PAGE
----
Because Six Nations rugby is around the corner…
Playing Brighton today, Eze not in the squad and Olise on the bench. Last Tuesday was the 4th time those two have started a game together.
And fuck Lewis “I was asleep on the floor while my teammates raped a girl” Dunk.
Good crop of SB ads brewing this year.
This has been on trial in grass roots football, and so is coming to the lower professional leagues starting with the 24/25 season.
Basically a blue card is a yellow card plus 10 minutes in the sin bin. It’s for those times when the rules do not allow a sending off, but a yellow just doesn’t seem like enough punishment. For example, when a player deliberately ends a fast break by the opposition with a cynical foul, but wasn’t denying an obvious goal-scoring opportunity (as defined in the rule book).
It’s also an option as punishment for extreme dissent. Any combination of two yellow or blue cards = red.
I like it in principle. Can’t wait to see how the Premier League twists it into unequal lever of power to benefit the big six.
England and Wales are engaged in an absolute bum fight of a rugby match (live on Peacock right now). Lovers of smash-mouth football should tune in.
England survived having 2 players in the sin bin at the same time, losing only a net 2 points during that time. Wales scored right at half time to take a 5-14 lead. Second half about to start…
Have West Ham not been told that they’re allowed to mark the other side’s players?
Makes me feel a little better about Palace losing 5-0 at Arsenal.
Never seen a map of cricket fielding positions as comprehensive as this one.
In this example, the bowler is running in from 6 o’clock and the batsman is right-handed. If the batsman is left-handed, all the position names flip around the north/south axis. Once the bowler has completed an “over” of six deliveries, the whole thing rotates 180º like planets rotating around the sun, and a different bowler will start a new over coming in from the 12 o’clock position.
Because there are two batsmen - one facing the incoming delivery (the “striker”) and the other merely a runner (the “non-striker”) - it’s possible that one will be left-handed and one right-handed. In this scenario, if they score a single run by each running to the other end, the entire field has to flip on a pitch-by-pitch basis.
Of course, the fielders don’t actually run from one side to the other, they trade off with their counterpart on the other side. However, the “square leg” umpire - the one off to the side staring at the batsman’s backside - does have to leg it over to the other side when there is a lefty-righty change of batsman.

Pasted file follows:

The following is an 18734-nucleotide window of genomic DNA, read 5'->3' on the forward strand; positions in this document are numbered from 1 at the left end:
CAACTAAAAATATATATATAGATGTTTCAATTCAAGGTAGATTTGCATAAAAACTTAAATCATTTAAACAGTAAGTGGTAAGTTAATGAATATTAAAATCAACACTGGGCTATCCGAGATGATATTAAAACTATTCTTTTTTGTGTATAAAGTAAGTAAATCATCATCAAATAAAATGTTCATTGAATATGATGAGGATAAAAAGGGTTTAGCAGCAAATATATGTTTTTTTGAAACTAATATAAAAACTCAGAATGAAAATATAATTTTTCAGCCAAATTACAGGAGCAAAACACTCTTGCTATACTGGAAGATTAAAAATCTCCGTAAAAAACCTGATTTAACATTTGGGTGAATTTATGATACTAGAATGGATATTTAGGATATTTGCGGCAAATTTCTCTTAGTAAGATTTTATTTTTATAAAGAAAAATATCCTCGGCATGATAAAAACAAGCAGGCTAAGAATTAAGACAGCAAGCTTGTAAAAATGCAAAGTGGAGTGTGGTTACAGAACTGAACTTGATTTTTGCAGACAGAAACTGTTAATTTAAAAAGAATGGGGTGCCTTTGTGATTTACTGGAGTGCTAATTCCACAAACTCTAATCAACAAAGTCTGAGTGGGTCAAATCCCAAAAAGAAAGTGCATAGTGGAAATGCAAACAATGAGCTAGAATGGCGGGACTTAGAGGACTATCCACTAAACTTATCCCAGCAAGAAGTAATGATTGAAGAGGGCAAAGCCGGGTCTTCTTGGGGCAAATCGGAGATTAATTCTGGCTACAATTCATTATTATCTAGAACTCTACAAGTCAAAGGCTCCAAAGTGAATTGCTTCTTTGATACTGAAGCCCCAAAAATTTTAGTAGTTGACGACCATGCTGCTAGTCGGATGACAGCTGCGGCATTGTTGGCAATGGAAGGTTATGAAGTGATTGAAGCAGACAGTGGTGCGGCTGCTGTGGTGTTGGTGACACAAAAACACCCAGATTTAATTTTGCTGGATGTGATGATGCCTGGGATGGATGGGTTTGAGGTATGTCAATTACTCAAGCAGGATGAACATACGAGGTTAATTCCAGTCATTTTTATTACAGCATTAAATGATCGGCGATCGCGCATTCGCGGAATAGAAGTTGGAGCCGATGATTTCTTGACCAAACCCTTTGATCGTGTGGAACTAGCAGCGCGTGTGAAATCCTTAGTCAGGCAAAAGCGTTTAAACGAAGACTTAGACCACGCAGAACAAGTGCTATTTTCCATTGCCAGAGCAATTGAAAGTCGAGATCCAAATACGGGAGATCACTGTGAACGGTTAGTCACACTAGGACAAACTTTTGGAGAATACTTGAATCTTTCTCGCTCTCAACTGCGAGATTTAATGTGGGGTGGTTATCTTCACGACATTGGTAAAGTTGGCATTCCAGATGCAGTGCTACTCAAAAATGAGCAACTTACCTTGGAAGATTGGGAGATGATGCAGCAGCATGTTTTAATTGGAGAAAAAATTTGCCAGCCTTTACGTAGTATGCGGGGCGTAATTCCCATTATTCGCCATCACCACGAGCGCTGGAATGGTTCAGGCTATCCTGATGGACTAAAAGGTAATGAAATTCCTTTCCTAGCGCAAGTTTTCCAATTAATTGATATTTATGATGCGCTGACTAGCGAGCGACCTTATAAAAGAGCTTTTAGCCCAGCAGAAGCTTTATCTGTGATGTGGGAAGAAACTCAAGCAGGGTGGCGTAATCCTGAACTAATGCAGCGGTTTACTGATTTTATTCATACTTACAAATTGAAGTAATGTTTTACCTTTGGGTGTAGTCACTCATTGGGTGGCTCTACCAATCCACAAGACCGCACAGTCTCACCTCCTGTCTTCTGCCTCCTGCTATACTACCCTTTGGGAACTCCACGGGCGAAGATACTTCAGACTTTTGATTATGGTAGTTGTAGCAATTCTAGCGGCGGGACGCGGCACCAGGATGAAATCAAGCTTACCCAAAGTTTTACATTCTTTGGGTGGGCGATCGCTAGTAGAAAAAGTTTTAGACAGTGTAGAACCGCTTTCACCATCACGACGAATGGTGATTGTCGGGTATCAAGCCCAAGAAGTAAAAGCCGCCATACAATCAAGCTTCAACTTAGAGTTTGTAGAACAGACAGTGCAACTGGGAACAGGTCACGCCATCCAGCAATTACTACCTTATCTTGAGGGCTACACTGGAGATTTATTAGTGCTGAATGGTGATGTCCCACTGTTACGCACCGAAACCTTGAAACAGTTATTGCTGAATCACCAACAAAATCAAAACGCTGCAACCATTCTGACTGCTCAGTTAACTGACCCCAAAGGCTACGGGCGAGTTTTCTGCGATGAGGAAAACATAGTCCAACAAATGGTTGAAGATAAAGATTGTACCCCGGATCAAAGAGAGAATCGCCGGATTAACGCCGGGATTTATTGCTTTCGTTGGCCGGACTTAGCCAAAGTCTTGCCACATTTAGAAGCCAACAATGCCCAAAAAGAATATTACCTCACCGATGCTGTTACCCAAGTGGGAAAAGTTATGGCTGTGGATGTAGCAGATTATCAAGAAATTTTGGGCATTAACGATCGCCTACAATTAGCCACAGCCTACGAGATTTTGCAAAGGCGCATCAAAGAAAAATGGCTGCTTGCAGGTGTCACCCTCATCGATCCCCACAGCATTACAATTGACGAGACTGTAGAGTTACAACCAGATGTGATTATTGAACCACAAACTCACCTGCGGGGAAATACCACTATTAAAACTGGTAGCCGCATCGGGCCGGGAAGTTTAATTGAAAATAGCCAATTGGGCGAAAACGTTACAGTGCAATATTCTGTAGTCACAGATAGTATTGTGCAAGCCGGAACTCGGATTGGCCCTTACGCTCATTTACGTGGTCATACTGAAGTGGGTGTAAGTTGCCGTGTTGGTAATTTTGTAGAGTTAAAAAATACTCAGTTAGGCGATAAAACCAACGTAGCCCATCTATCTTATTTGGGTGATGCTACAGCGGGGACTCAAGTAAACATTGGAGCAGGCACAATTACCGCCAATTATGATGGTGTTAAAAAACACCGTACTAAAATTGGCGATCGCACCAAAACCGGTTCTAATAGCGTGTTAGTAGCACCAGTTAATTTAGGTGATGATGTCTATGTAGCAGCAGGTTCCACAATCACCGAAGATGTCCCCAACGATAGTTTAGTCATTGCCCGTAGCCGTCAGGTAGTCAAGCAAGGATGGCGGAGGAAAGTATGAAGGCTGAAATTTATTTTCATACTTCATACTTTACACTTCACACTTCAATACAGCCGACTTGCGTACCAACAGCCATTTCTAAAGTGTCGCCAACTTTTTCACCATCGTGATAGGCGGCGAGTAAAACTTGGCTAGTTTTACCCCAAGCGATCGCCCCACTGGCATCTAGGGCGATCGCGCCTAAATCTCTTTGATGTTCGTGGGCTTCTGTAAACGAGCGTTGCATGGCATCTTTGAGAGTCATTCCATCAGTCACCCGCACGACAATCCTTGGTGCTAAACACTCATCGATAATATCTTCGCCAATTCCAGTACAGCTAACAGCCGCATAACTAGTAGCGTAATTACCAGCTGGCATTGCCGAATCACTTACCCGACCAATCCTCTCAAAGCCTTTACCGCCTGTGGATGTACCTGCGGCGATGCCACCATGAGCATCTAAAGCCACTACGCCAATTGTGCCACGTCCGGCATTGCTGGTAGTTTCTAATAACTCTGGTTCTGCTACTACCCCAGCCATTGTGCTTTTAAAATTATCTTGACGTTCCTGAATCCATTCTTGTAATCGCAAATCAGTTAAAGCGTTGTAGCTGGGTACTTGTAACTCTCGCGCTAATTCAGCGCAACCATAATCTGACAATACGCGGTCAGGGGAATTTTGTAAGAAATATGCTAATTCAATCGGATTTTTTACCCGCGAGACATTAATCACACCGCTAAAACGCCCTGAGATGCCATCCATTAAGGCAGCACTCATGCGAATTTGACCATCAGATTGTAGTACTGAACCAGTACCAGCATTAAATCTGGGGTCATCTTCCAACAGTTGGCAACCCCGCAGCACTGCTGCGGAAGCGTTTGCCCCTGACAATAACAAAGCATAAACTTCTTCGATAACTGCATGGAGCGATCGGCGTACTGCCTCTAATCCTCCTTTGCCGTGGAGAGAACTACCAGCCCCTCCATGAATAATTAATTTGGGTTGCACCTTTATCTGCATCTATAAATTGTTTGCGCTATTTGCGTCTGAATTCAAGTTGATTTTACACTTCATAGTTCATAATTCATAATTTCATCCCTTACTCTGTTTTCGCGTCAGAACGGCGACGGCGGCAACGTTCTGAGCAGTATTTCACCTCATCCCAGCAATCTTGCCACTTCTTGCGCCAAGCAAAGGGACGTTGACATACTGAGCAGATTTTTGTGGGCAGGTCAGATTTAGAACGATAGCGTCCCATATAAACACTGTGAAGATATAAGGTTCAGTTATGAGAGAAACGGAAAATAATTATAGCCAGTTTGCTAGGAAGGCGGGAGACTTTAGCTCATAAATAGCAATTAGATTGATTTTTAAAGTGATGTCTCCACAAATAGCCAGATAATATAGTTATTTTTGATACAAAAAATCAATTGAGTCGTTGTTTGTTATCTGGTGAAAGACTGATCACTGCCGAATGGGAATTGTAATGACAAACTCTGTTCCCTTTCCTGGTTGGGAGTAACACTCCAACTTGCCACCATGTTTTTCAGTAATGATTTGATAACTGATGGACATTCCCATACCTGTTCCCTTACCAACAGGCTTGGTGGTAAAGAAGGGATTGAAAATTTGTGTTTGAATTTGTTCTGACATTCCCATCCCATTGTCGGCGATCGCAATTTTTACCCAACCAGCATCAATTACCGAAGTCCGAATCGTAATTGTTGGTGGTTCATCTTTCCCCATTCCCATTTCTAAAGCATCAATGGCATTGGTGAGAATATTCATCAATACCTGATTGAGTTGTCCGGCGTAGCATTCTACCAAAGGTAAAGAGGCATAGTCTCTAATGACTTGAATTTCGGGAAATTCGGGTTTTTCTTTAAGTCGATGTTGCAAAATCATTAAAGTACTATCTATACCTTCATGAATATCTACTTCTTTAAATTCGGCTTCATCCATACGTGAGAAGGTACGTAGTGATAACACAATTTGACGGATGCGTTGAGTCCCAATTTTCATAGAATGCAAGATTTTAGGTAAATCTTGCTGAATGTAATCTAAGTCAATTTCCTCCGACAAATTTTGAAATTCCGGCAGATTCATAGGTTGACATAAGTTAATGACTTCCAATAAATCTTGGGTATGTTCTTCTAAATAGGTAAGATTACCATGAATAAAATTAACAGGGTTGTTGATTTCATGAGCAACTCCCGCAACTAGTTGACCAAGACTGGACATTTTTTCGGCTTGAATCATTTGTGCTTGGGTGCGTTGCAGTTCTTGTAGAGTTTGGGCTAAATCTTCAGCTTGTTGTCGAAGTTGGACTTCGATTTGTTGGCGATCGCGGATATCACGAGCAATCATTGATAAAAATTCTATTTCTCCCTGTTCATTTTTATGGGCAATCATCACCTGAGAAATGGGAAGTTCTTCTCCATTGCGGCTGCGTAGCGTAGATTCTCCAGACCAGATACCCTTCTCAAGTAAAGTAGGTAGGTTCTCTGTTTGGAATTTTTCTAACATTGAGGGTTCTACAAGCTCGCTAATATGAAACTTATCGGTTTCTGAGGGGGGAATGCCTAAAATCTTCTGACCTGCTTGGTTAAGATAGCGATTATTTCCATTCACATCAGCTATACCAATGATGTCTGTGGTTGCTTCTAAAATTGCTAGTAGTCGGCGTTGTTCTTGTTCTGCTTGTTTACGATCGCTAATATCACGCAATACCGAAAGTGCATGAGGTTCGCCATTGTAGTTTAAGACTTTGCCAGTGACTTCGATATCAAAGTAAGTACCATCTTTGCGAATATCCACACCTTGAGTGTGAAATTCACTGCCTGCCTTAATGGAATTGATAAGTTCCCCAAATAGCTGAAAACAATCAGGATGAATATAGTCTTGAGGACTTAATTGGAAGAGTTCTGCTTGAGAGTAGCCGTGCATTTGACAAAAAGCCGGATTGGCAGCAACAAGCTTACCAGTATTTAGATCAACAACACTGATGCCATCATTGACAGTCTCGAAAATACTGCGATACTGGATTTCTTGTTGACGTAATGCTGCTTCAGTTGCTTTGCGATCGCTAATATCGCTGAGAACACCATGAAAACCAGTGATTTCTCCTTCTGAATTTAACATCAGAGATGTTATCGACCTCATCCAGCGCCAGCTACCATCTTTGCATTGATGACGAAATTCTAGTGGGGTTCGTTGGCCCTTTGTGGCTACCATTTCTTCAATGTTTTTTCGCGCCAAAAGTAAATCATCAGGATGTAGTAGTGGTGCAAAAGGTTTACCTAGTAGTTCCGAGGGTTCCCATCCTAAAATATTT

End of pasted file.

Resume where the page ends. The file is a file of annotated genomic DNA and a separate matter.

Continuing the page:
Realizing now that it was because of my ADHD, I used to place myself at one of the “short” or “silly” positions in front of the batsman. Anything deeper allowed me time to think, and that’s kryptonite to someone with ADHD. Also, I had quick hands (NTTAWWT), no arm and no speed.
So that’s like 60 players on each side. How on earth do you play pickup games in the sandlot?
11 players a side. Take out the bowler and wicket keeper, all you have left is 9 fielders to cover all that real estate.
Close-in fielders (the “sillies” like me or the slips) further expand the square yardage to be covered by outfielders.
So a defender can be in any one of those positions, but they’re not all covered at all times?
This is why they banned the shift
I figured you had to be one if the sillies.
Correct. In fact, like grocery store checkouts or the DMV, only 1 in 7 positions are covered at any time.
In reality, the reason for all of those names is for radio broadcasts. When setting the field you send the fielders out to a rough area and then fine tune it in/out, left/right. The use of all the adjectives helps the radio guys paint a picture in your mind. Sound familiar?
When they weren’t reducing themselves to puddles of laughter, that is.
People (like me) will still choose to watch the games while listening to the radio commentary. The only problem is syncing up the two. Sound familiar?
Thanks for this.
An added aside: the two batsmen will work together to keep the scoreboard ticking over, but the scorer will also record how many runs were scored when each one was the striker. The obvious analogy here is RBI.
What makes it notable is that this is where we get the phrase “off your own bat” (and it’s “bat”, not “back”). For example, you’d hear from the radio booth: “…and as we break for tea, Limey and Hudson added 112 runs in 2 hours, with Hudson scoring 68 off his own bat.”
I hear the phrase often, and wonder if people know it’s from cricket.
I’d like to see the both of you run back and forth that many times.